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Parade Float
Lab 2 - Design a Float

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Part 1 - Step by Step

  1. InstructInstruct students to attach their float to the Code Base robot ensuring that all materials stay on the Code Base robot. Students may need to use more tokens to gather extra materials for this.
    buttons
    Tokens can be classroom items such as buttons or sticky notes
  2. ModelModel using a group’s setup, how to put the float on top of or around the Code Base robot. Let students know that the float might need to be removed from the Code Base robot at the end of the Lab. They will need to reattach their float at the beginning of Lab 3.
    • Encourage students to use pins, standoffs and connectors from the VEX GO Kit to secure the float. See the Pieces of the VEX GO Kit Knowledge Base article for information on the various categories and functions of the Kit pieces.

    Design a Float that Attaches to the Code Base
    Design a Float that Attaches to the Code Base

     

  3. FacilitateFacilitate the attachment process by walking around and helping students who are struggling.

    Encourage students to work together and use spatial language to help attach the float. For example, encourage discussion and explanation by asking the students:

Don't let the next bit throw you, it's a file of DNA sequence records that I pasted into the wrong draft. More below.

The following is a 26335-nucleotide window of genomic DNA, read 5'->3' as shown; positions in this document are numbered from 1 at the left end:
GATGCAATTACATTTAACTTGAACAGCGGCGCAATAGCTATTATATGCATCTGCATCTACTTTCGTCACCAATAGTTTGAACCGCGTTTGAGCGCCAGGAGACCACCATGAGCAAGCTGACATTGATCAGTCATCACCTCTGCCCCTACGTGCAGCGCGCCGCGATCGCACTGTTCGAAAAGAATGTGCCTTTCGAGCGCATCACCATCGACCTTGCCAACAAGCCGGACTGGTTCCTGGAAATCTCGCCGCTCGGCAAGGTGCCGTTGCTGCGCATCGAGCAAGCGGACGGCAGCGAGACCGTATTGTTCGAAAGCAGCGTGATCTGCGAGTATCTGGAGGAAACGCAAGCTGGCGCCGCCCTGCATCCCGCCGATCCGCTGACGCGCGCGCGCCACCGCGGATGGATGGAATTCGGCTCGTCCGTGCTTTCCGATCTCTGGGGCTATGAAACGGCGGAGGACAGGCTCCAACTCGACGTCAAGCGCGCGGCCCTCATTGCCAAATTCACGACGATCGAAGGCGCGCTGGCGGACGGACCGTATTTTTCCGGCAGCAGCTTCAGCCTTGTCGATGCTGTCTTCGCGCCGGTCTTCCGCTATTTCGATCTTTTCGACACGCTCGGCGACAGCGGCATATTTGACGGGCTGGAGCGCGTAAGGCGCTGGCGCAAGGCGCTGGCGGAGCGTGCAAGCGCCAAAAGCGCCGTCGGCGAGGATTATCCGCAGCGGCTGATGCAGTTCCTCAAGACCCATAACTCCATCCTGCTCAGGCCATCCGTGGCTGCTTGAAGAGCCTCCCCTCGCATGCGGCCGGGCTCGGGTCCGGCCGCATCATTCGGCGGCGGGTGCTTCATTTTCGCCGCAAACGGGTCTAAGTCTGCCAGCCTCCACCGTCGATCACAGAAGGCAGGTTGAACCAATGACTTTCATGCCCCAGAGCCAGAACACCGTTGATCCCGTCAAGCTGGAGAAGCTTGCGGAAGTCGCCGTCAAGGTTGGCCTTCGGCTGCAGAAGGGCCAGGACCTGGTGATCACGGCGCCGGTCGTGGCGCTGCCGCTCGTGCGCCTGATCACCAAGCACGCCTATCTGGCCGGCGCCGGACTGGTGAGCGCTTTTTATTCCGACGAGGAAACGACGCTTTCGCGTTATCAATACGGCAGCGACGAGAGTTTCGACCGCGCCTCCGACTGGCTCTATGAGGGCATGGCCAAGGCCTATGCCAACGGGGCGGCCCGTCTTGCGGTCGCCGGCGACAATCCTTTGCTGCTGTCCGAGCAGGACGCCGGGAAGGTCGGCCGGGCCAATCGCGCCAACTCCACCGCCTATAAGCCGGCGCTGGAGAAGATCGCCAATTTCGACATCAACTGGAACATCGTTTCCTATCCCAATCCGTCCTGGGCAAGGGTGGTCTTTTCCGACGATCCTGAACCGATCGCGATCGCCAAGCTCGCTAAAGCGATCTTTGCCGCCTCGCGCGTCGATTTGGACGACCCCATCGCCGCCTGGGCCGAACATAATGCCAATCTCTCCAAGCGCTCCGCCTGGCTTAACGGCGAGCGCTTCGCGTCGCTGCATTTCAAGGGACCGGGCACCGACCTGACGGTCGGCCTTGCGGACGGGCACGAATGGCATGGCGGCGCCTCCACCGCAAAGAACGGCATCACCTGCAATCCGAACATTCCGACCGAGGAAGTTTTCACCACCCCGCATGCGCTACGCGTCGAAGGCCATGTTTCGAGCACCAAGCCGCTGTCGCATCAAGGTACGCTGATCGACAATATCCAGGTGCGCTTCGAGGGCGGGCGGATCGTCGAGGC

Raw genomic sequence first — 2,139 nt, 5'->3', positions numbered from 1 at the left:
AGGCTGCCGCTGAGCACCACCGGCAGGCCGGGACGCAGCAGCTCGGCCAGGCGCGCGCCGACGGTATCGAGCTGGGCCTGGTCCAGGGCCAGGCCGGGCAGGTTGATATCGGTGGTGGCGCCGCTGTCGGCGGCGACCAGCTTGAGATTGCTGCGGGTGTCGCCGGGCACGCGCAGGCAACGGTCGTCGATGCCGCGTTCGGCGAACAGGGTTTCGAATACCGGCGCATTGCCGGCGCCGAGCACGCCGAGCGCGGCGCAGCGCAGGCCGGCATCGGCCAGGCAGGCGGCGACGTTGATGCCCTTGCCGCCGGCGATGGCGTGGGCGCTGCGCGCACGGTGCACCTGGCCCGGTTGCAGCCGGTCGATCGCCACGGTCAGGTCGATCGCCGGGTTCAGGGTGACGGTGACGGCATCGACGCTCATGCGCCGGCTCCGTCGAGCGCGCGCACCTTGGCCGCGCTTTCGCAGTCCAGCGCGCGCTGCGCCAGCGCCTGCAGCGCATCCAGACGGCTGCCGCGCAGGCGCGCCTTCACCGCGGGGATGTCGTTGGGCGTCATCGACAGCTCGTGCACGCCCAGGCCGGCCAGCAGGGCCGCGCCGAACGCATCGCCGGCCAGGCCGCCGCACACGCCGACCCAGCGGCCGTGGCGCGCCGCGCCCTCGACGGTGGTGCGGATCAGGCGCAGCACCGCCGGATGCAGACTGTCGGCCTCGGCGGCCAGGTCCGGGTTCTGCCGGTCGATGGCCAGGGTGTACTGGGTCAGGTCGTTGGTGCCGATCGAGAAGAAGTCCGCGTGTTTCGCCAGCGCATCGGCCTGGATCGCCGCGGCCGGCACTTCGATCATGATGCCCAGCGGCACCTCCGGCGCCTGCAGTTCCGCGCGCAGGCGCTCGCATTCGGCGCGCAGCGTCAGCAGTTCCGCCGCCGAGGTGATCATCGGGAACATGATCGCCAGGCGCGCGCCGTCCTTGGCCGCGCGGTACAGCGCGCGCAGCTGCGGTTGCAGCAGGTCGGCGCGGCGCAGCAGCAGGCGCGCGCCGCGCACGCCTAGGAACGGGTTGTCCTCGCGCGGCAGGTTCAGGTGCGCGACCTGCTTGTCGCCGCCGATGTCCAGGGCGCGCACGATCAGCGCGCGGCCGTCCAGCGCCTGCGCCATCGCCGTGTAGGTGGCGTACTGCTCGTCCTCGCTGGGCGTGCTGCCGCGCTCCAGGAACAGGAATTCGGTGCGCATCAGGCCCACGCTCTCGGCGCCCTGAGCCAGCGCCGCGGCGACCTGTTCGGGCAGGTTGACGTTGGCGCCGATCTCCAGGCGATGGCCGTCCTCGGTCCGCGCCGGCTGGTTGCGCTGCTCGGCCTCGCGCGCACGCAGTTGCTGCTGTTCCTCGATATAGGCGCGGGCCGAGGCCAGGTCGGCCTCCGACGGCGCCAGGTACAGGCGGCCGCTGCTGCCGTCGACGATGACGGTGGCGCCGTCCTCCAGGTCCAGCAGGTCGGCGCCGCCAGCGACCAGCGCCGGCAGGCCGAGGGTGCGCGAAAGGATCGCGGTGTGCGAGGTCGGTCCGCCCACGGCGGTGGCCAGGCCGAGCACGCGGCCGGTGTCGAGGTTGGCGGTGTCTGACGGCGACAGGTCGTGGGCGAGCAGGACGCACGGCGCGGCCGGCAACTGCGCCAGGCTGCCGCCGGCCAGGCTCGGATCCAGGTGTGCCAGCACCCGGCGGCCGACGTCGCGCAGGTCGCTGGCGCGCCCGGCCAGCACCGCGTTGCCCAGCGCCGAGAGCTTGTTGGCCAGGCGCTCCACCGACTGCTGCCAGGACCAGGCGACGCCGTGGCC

• Why did you attach that piece to the side/top/back of your Code Base robot?
    • What would happen if you moved this piece to the other side or even on top of the float?
    • How would you describe attaching the float to the Code Base robot? What words would you use such as on top of, next to, or behind?
  4. RemindRemind groups that frustration happens. Ultimately trial and error is a part of life, and there is enough time for both.
  5. AskAsk students to help other groups once they are done with their float attachment.

Mid-Play Break & Group Discussion

As soon as every group has accomplished attaching their float to the Code Base robot, come together for a brief conversation.